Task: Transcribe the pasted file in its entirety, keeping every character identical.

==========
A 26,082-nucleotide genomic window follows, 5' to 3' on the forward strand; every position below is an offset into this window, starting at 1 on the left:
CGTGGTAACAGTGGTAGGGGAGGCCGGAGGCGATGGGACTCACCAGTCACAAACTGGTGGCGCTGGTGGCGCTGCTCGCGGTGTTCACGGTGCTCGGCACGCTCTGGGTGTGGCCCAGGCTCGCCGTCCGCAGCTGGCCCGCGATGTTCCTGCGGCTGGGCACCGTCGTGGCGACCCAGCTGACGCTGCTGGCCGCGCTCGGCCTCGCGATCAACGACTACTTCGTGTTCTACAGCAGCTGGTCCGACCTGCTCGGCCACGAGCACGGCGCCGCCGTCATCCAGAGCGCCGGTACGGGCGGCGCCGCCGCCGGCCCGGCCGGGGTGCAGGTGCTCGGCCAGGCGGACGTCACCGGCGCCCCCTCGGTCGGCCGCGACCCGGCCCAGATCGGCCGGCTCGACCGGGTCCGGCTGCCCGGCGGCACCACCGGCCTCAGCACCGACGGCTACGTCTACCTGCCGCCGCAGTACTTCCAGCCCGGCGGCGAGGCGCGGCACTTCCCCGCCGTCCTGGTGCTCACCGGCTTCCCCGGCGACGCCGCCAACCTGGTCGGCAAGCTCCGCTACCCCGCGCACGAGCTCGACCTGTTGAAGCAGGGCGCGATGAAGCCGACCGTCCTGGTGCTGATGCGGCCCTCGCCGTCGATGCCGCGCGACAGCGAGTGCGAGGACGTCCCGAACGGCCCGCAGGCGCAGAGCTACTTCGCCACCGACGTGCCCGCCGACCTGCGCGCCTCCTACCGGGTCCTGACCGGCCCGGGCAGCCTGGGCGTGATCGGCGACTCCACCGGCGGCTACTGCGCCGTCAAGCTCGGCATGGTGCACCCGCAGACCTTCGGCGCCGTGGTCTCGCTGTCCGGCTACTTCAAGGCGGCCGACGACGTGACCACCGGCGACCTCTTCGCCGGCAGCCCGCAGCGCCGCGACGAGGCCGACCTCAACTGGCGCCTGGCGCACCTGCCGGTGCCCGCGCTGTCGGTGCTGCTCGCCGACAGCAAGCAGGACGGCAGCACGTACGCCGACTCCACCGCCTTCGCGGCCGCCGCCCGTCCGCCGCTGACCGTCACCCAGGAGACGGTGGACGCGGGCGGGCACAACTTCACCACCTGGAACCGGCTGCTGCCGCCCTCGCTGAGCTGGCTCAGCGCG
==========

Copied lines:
A 26,082-nucleotide genomic window follows, 5' to 3' on the forward strand; every position below is an offset into this window, starting at 1 on the left:
CGTGGTAACAGTGGTAGGGGAGGCCGGAGGCGATGGGACTCACCAGTCACAAACTGGTGGCGCTGGTGGCGCTGCTCGCGGTGTTCACGGTGCTCGGCACGCTCTGGGTGTGGCCCAGGCTCGCCGTCCGCAGCTGGCCCGCGATGTTCCTGCGGCTGGGCACCGTCGTGGCGACCCAGCTGACGCTGCTGGCCGCGCTCGGCCTCGCGATCAACGACTACTTCGTGTTCTACAGCAGCTGGTCCGACCTGCTCGGCCACGAGCACGGCGCCGCCGTCATCCAGAGCGCCGGTACGGGCGGCGCCGCCGCCGGCCCGGCCGGGGTGCAGGTGCTCGGCCAGGCGGACGTCACCGGCGCCCCCTCGGTCGGCCGCGACCCGGCCCAGATCGGCCGGCTCGACCGGGTCCGGCTGCCCGGCGGCACCACCGGCCTCAGCACCGACGGCTACGTCTACCTGCCGCCGCAGTACTTCCAGCCCGGCGGCGAGGCGCGGCACTTCCCCGCCGTCCTGGTGCTCACCGGCTTCCCCGGCGACGCCGCCAACCTGGTCGGCAAGCTCCGCTACCCCGCGCACGAGCTCGACCTGTTGAAGCAGGGCGCGATGAAGCCGACCGTCCTGGTGCTGATGCGGCCCTCGCCGTCGATGCCGCGCGACAGCGAGTGCGAGGACGTCCCGAACGGCCCGCAGGCGCAGAGCTACTTCGCCACCGACGTGCCCGCCGACCTGCGCGCCTCCTACCGGGTCCTGACCGGCCCGGGCAGCCTGGGCGTGATCGGCGACTCCACCGGCGGCTACTGCGCCGTCAAGCTCGGCATGGTGCACCCGCAGACCTTCGGCGCCGTGGTCTCGCTGTCCGGCTACTTCAAGGCGGCCGACGACGTGACCACCGGCGACCTCTTCGCCGGCAGCCCGCAGCGCCGCGACGAGGCCGACCTCAACTGGCGCCTGGCGCACCTGCCGGTGCCCGCGCTGTCGGTGCTGCTCGCCGACAGCAAGCAGGACGGCAGCACGTACGCCGACTCCACCGCCTTCGCGGCCGCCGCCCGTCCGCCGCTGACCGTCACCCAGGAGACGGTGGACGCGGGCGGGCACAACTTCACCACCTGGAACCGGCTGCTGCCGCCCTCGCTGAGCTGGCTCAGCGCG